On November 15th the Department of Health and Human Services, the Department of Labor, and the Department of the Treasury (collectively the “Departments”’) released the “Transparency in Coverage” proposed rules outlining a new set of healthcare pricing transparency requirements targeted at giving patients access to pricing information directly through their health plans. These proposed rules follow on the heels of the release of the final rule specifying transparency requirements for hospitals beginning in 2021.
What Do the Proposed Regulations Require of Group Health Plans and Issuers?
The proposed rules would require non-grandfathered group health plans, including self-insured plans and health insurance issuers, to disclose to participants, beneficiaries and enrollees (or an authorized representative) personalized cost-sharing information for services in real-time. The following are the three major components of the proposed rule:
1.Cost-Sharing Disclosures – A Real-Time Estimate of Enrollee’s Potential Cost-Sharing Liability
Plans and issuers would be required to disclose personalized cost-sharing information to participants, beneficiaries, and enrollees through an internet-based self-service tool and in paper format (upon request). This will involve developing and rolling out an online self-service system capable of providing information to participants in real-time regarding their cost sharing liability. This online tool will need to provide estimates of cost-sharing for all covered health care items and services with content similar to that found in a typical Explanation of Benefits (“EOB”). The departments have released model language that plans and issuers can use to satisfy these requirements. (see, Appendix 1: Transparency in Coverage Model Notice)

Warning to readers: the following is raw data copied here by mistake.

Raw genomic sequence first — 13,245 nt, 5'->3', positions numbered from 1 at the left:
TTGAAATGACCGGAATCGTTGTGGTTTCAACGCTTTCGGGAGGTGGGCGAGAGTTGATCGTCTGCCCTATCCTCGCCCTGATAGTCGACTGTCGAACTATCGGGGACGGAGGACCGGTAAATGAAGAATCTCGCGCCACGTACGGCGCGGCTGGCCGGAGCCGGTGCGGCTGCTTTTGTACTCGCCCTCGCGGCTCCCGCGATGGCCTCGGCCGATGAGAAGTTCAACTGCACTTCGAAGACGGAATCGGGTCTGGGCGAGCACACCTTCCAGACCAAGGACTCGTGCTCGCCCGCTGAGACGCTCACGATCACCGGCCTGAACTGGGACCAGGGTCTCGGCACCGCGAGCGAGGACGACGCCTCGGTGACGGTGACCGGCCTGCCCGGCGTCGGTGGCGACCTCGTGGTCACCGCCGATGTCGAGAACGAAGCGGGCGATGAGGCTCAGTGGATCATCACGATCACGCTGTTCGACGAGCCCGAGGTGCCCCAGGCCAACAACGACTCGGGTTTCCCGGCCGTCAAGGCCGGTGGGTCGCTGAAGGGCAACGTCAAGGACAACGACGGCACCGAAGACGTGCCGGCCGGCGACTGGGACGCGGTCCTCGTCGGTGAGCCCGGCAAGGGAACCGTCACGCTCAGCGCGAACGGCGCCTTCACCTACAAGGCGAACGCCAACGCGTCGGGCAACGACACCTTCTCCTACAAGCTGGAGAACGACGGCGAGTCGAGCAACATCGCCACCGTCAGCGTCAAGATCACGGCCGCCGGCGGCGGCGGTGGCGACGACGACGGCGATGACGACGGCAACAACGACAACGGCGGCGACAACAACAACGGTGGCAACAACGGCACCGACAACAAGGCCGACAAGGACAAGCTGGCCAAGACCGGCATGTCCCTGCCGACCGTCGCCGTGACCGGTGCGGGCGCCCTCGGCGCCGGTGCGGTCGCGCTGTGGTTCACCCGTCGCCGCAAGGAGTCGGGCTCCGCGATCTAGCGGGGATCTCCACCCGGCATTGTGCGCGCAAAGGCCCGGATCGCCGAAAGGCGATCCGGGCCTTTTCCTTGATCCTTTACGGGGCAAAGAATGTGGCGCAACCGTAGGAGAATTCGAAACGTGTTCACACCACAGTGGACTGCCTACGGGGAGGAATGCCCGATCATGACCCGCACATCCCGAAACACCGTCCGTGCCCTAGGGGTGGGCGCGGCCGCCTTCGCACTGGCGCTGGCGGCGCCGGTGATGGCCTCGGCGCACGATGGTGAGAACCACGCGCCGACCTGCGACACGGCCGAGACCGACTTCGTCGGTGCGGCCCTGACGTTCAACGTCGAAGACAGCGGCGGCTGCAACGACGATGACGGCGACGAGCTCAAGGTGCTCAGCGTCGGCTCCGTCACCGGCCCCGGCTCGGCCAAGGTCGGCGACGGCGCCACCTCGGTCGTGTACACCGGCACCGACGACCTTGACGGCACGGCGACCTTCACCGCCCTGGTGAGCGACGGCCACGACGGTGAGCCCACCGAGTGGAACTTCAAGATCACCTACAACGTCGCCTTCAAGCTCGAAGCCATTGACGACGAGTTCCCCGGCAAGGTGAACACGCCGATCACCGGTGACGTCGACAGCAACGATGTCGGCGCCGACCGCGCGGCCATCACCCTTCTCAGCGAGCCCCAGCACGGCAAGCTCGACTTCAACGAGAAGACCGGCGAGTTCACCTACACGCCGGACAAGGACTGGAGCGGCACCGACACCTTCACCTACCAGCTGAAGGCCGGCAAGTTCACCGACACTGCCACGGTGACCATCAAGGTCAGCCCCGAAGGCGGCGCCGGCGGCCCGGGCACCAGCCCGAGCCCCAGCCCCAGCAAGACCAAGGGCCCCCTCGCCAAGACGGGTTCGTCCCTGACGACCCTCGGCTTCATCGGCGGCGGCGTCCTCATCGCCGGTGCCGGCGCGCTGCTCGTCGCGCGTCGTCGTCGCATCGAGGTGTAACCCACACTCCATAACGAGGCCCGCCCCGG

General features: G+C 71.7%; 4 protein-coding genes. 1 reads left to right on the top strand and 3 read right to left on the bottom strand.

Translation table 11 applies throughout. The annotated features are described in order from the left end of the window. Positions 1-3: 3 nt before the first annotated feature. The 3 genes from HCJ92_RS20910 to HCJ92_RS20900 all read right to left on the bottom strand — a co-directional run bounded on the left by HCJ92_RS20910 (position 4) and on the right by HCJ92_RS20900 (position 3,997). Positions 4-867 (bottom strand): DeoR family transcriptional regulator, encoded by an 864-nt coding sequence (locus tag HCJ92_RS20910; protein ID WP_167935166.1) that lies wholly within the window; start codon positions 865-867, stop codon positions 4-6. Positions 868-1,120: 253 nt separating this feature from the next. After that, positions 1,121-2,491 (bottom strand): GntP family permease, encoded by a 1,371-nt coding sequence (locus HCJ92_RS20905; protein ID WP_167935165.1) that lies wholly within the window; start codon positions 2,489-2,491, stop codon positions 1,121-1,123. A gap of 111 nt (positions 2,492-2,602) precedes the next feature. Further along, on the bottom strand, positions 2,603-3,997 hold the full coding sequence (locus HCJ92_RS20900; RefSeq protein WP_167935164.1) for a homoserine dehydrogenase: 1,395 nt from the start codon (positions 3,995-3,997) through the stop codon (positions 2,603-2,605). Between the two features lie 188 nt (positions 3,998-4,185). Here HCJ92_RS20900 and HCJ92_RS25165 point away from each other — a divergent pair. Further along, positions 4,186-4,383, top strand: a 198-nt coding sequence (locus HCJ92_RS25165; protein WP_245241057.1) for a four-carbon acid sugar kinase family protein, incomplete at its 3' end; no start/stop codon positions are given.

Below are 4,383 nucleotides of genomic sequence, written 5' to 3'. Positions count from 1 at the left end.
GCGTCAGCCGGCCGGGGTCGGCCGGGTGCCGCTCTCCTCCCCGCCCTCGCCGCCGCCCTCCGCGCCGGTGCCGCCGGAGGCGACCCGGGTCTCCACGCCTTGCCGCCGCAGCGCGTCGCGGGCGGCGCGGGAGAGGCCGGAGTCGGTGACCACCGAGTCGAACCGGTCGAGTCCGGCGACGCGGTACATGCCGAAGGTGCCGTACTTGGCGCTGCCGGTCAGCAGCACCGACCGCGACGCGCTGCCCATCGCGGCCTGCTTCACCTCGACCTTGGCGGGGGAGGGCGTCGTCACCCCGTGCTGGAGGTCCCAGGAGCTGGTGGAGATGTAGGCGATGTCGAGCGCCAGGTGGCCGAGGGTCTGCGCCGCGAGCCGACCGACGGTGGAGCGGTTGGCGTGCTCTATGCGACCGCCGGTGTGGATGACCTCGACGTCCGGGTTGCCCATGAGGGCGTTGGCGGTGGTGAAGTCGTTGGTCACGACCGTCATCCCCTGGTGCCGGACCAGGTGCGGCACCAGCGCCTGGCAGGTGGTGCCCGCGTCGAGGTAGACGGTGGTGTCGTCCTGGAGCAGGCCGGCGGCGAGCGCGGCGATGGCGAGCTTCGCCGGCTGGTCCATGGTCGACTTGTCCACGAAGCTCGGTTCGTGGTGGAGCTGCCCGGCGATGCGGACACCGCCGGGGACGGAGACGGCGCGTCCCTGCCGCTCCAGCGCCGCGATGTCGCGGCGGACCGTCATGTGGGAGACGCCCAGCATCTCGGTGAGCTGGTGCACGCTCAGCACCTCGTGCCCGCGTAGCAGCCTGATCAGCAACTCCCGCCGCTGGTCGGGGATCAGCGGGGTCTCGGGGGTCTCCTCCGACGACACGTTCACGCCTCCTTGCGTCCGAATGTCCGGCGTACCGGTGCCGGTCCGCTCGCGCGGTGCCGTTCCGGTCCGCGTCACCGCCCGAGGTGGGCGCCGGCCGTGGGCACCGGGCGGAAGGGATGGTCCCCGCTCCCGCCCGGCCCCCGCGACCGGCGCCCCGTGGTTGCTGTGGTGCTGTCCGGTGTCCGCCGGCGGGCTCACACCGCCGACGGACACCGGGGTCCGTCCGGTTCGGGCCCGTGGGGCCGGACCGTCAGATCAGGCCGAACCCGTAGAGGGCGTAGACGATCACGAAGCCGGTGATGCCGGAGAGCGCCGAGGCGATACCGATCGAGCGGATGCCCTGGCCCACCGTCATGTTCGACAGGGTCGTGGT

2. Rate Disclosures – Disclosure of Negotiated Rates and Historic Allowed Amounts on a Public Website
Plans and issuers will be required to disclose on a public website their negotiated rates for in-network providers and data outlining the different amounts a plan or issuer has historically allowed for covered items or services furnished by out-of-network providers. This information will need to be updated monthly. The departments have released an outline of the specific content that a plan or issuer would be required to include in each negotiated rate disclosure posted on an internet website, see Appendix 2: Negotiated Rate Machine-Readable File Data Elements. An outline of required content a plan or issuer must disclose to the public, including the allowed amounts for out-of-network providers, has also been released (see Appendix 3: The Allowed Machine Readable File Data Elements).
Special Rules May Allow Plans and Issuers to Delegate Disclosure Requirements to Insurers but Not Third Parties.
The Departments have outlined special rules to streamline the provisions of the required disclosures in order to avoid duplication with respect to group health coverage by essentially allowing the opportunity to delegate responsibility by written agreement between the plan and issuer, but this may not apply to third parties. The proposed special rules are summarized below:
- To the extent the plan consists of group health coverage, the plan would meet its Cost-Sharing disclosure requirement if it enters into a written agreement with the insurer that requires them to provide the information specified in the regulation. If the issuer violates the transparency disclosure requirements, then the issuer, not the plan would be liable for non-compliance.